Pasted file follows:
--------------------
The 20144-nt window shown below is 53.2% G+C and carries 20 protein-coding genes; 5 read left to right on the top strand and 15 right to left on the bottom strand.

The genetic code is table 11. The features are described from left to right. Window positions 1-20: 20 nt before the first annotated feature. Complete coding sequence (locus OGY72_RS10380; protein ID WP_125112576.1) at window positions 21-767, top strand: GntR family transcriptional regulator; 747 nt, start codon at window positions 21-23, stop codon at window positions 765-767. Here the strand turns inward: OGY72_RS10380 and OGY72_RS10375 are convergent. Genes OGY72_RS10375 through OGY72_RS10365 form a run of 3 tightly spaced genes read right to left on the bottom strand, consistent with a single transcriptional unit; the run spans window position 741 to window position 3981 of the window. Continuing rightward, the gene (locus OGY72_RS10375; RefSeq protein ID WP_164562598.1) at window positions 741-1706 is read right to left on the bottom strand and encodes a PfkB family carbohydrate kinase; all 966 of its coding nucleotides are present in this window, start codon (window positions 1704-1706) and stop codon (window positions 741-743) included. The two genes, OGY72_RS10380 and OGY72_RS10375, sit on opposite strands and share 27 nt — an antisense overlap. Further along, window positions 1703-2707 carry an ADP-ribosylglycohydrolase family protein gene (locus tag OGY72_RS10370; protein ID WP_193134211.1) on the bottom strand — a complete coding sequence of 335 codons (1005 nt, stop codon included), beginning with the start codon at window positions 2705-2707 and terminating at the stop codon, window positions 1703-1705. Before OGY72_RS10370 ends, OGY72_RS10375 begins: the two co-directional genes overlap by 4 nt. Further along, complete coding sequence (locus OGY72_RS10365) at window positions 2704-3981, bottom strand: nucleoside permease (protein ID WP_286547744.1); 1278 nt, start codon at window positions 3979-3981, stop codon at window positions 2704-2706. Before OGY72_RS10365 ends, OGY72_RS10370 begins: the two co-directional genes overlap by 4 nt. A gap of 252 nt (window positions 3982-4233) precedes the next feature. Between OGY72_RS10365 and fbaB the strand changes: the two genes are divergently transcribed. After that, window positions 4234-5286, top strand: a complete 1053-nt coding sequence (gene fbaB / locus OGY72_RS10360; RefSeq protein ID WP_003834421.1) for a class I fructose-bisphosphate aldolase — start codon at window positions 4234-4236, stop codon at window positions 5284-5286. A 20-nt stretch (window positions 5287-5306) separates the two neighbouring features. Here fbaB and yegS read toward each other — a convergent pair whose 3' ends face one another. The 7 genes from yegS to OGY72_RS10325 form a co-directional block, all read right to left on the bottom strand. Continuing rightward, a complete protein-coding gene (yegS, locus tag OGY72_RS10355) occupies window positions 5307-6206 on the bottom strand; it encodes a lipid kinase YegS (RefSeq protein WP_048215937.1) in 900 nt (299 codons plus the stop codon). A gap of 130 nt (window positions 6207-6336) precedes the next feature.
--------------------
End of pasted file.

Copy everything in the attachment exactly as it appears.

The 20144-nt window shown below is 53.2% G+C and carries 20 protein-coding genes; 5 read left to right on the top strand and 15 right to left on the bottom strand.

The genetic code is table 11. The features are described from left to right. Window positions 1-20: 20 nt before the first annotated feature. Complete coding sequence (locus OGY72_RS10380; protein ID WP_125112576.1) at window positions 21-767, top strand: GntR family transcriptional regulator; 747 nt, start codon at window positions 21-23, stop codon at window positions 765-767. Here the strand turns inward: OGY72_RS10380 and OGY72_RS10375 are convergent. Genes OGY72_RS10375 through OGY72_RS10365 form a run of 3 tightly spaced genes read right to left on the bottom strand, consistent with a single transcriptional unit; the run spans window position 741 to window position 3981 of the window. Continuing rightward, the gene (locus OGY72_RS10375; RefSeq protein ID WP_164562598.1) at window positions 741-1706 is read right to left on the bottom strand and encodes a PfkB family carbohydrate kinase; all 966 of its coding nucleotides are present in this window, start codon (window positions 1704-1706) and stop codon (window positions 741-743) included. The two genes, OGY72_RS10380 and OGY72_RS10375, sit on opposite strands and share 27 nt — an antisense overlap. Further along, window positions 1703-2707 carry an ADP-ribosylglycohydrolase family protein gene (locus tag OGY72_RS10370; protein ID WP_193134211.1) on the bottom strand — a complete coding sequence of 335 codons (1005 nt, stop codon included), beginning with the start codon at window positions 2705-2707 and terminating at the stop codon, window positions 1703-1705. Before OGY72_RS10370 ends, OGY72_RS10375 begins: the two co-directional genes overlap by 4 nt. Further along, complete coding sequence (locus OGY72_RS10365) at window positions 2704-3981, bottom strand: nucleoside permease (protein ID WP_286547744.1); 1278 nt, start codon at window positions 3979-3981, stop codon at window positions 2704-2706. Before OGY72_RS10365 ends, OGY72_RS10370 begins: the two co-directional genes overlap by 4 nt. A gap of 252 nt (window positions 3982-4233) precedes the next feature. Between OGY72_RS10365 and fbaB the strand changes: the two genes are divergently transcribed. After that, window positions 4234-5286, top strand: a complete 1053-nt coding sequence (gene fbaB / locus OGY72_RS10360; RefSeq protein ID WP_003834421.1) for a class I fructose-bisphosphate aldolase — start codon at window positions 4234-4236, stop codon at window positions 5284-5286. A 20-nt stretch (window positions 5287-5306) separates the two neighbouring features. Here fbaB and yegS read toward each other — a convergent pair whose 3' ends face one another. The 7 genes from yegS to OGY72_RS10325 form a co-directional block, all read right to left on the bottom strand. Continuing rightward, a complete protein-coding gene (yegS, locus tag OGY72_RS10355) occupies window positions 5307-6206 on the bottom strand; it encodes a lipid kinase YegS (RefSeq protein WP_048215937.1) in 900 nt (299 codons plus the stop codon). A gap of 130 nt (window positions 6207-6336) precedes the next feature.